(Suggested time: 40 minutes)
Ideally, Part 3 is conducted in smaller groups (4-5 students is ideal). Consider creating small groups of students so that each student has time to respond to prompts or share, as desired.
Preface Part 3 by establishing a "safe zone" for the reflection. You can say things like, "There are no silly questions, and no wrong answers." Reassure students that they will receive a participation grade – they will not be graded on their answers, but whether or not they engage with the thinking. Share the lesson rubric (PDF) as evidence of what you are looking for from them, and how they should treat each other during the reflection.
As the instructor, read the script below aloud:
Imagine it is 10 years in the future. You are 25 years old. You are living your ideal life — your "dream future" is coming true.
Take out your device, and open Instagram or Google Images. Find and screenshot 5 images that walk us through a typical day for you at age 25, where you are living your best life. You will need a minimum of 5 images to walk your group through a day in your best life:
It’s Friday morning at 8am. Where are you? What are you doing? Who are you with, if anyone?
It’s 12pm. Where are you? What are you doing?
It’s 5pm. Where are you? What are you doing?
It’s 8pm. Where are you? What are you doing?
It’s 12am. Where are you? What are you doing?
Students should be given 20 minutes to find and screenshot images. When they are ready with their images, bring the class or groups together again as a whole.
Look at your images again. What did you choose, and why?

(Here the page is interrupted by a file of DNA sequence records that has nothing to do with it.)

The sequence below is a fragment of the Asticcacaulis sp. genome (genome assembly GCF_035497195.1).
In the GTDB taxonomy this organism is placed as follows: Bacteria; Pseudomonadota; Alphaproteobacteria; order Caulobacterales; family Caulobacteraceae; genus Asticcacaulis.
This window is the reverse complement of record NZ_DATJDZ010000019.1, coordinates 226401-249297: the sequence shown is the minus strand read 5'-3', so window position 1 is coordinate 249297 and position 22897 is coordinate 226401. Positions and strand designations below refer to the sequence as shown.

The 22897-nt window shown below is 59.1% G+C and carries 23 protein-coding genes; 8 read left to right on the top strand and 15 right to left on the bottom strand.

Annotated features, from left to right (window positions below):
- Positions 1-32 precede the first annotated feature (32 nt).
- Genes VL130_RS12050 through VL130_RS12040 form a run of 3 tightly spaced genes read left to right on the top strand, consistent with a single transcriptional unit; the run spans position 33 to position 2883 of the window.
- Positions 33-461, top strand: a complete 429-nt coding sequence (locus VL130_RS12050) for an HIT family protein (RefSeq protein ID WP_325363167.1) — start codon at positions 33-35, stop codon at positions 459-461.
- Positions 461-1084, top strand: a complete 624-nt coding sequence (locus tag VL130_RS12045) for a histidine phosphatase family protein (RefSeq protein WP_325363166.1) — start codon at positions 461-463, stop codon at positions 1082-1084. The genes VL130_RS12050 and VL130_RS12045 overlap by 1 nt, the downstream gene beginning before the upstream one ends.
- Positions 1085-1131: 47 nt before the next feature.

Now, think about the 3 domains that were described in the video: college, career, and life condition. Do your images show any of your goals for college, career, or life condition? Did you realize before that you have these goals? Did the three Cs show up in your images, either on purpose or accidentally?
Two volunteers in each group should now be invited to share their walk-through of their day with the full class (optional).
Students ages 15-17; ideally, this lesson is delivered at the end of 9th grade.
Optimized for Black and Latinx students.
TIME TO COMPLETE:
Active Instruction: Approximately two 45-minute teaching sessions
Student Assignment work: Two evenings per activity selected, or a full weekend.
Students should have some familiarity with or exposure to the concepts of:
Personality traits and characteristics
Fields of study, career industries, related careers
Postsecondary education options, such as 2- and 4-year colleges, military, vocational schools
“Meet the Three C’s”
featuring Roderick L. Carey, Ph.D.
If your students do not have access to a computer or device in class, or if you feel they will not stay on task if invited to use one, you can do this as a writing or drawing exercise. Provide blank paper and ask them to use words or drawings to describe what is happening at each time of the day.
If students are having a very hard time imagining what they want to be doing in 10 years, they may pivot to what they don’t want to be doing. Doing so would have them reflecting on their “feared self.” This is still generative. But thinking hopefully and optimistically is preferred for this activity.